As a publicist, I see many clients using virtual personas as they target their marketing efforts. If you're unfamiliar with the trend, a persona is a fictional character based on a segment of your customer base. For example: "Madison is a white single mom raising two young children." Aside from demographics, the personas often contain such details as, "Madison stays home with her kids and has almost no free time to herself. When she gets a chance, she works out or meets friends for coffee."
When well-crafted, virtual personas give you a concrete way to think about your target audience. Ideally, they provide a connection to your customers and give you a chance to think through how your products and services can serve them better. Unfortunately, leaning too heavily on a virtual persona can create a disconnect between you and your audience.
Virtual personas can lead to inauthentic communication with your target audience
While virtual personas can be helpful marketing tools, they can also be dangerous. Their most significant flaw occurs when they are created with a focus on visual design, rather than on content.
Personas are intended to be life-like characters that help us understand our customers on a deeper level, primarily highlighting demographic details such as race, economic status, gender, or age. These personas promote a surface-level understanding of human behavior and can lead to perpetuating harmful stereotypes. Getting to know our target audience through a fixed, over-generalized belief about a group or class of people will never perpetuate genuine and authentic communication.
We all create stereotypes when we meet new people. It's a natural means of simplifying our social world. However, as we get to know someone, they grow from a two-dimensional stereotype into a tangible, unique and vibrant individual. This authentic process can never occur between you and your audience if you confine your interactions with them to virtual personas.
Even though stereotypes can be helpful, they are just as often completely off base, or even negative. People's behavior often depends much more on their role or situation than their demographic. Leaning solely on virtual personas instead of real human interaction can lead to assumptions that may cause a growing disconnect between you and your audience. User personas can be useful tools, but make sure to keep them focused on storytelling and details.
Communicating on a human-to-human level trumps talking at virtual personas
The goal of virtual personas is to give you a deeper understanding of your target audience. This understanding supposedly creates empathy, which then helps you solve your customer's problems.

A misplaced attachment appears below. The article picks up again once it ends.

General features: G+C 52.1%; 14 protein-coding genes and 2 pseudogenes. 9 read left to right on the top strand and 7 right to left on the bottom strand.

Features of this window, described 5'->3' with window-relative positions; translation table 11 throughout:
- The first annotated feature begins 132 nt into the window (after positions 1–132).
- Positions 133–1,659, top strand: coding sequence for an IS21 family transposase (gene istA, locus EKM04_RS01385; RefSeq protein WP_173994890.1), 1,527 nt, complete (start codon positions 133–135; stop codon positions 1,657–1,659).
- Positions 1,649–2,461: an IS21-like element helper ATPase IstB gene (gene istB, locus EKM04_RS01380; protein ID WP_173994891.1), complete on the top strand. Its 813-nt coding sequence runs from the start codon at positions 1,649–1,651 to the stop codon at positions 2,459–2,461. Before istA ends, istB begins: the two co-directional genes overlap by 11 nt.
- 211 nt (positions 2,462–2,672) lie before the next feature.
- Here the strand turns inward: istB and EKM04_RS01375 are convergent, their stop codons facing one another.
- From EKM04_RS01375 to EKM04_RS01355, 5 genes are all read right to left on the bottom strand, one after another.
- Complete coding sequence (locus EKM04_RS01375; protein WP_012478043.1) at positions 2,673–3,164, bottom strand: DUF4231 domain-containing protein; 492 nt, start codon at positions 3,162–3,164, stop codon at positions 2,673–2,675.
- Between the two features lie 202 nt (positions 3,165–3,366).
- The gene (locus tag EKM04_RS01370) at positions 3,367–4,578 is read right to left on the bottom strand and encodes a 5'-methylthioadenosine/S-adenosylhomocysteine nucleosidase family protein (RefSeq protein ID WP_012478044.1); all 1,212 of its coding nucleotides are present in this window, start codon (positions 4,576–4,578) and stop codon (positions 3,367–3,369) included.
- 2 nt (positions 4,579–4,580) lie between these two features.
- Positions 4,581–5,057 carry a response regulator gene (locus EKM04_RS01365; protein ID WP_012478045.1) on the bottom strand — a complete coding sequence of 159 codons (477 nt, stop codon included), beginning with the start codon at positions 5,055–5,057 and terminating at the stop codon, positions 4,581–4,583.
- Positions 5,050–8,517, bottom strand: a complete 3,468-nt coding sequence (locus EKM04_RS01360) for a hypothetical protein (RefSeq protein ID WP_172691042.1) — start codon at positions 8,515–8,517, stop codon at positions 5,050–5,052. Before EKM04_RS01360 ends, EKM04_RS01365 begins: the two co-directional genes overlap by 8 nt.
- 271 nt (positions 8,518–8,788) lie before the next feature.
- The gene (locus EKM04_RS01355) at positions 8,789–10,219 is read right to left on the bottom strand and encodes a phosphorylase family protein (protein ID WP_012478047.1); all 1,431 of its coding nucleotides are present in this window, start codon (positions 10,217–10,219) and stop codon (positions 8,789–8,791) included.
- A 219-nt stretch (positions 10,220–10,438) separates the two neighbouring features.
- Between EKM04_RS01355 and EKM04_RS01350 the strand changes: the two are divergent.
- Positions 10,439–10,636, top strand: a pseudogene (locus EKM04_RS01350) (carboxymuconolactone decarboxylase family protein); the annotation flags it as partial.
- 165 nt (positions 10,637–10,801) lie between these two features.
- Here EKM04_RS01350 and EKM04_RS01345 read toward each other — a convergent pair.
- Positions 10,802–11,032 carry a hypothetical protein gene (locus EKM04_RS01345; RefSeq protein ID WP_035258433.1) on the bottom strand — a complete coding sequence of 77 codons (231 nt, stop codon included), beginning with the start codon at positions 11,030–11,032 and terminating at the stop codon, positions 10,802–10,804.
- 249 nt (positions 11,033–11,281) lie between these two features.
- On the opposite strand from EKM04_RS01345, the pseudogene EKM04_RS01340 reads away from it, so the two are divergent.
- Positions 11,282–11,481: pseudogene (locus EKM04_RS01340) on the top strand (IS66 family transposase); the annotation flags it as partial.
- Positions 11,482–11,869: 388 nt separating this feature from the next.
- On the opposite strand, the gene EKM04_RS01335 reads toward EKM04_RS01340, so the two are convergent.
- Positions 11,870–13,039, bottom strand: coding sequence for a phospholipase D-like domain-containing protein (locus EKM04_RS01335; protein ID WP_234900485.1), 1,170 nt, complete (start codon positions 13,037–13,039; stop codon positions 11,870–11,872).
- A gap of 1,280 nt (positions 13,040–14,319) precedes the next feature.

The issue is that personas are a poor substitute for the real thing. A piece of paper with a stock image and random facts is unlikely to inspire real-world connections. Studying passive information won't often motivate a change in behavior or stir emotion—getting out into the real world and talking to real people does. Speaking with the people you want to serve on a regular basis creates an understanding that grows and evolves. This living link can't be faked with a virtual persona.
Reworking communication strategies to help our clients reach their real audience
Personas aren't designed on a whim. In fact, quite a bit of time and expense goes into each one. While there is value in pulling together those demographical insights and giving them a face, some of that time could be better spent investing in real-life conversations with customers.
If you spoke with more than one customer, or sent multiple team members out, you would end up with conflicting information concerning those customers' dreams, wants and needs. But while real-life is messy, that’s what makes it memorable.
Think about it — would you and your team be more likely to revisit those conversations in future decisions? Wouldn't you be more likely to bring up the problems mentioned by actual customers during staff meetings, or speak from the heart on a podcast when asked about your customers' pain points?
A virtual persona can make you feel safe in its finality. It may lead you to believe that, if you just cater to every fact on that sheet of paper, your work is done. In reality, however, personas are simply an accumulation of assumptions. Most people scan through and forget these vague and two-dimensional summaries.
If you really want to understand your customers and develop a true sense of empathy, having productive conversations with them is the key.
Building relationships and interacting with real people keep you and your brand authentic, and authenticity sells. If well-designed virtual personas help you strategize marketing goals or structure a campaign, use them. However, don't forget to keep in touch with your flesh-and-blood customers, too.
Chan Desai is an account manager and strategist at Otter PR.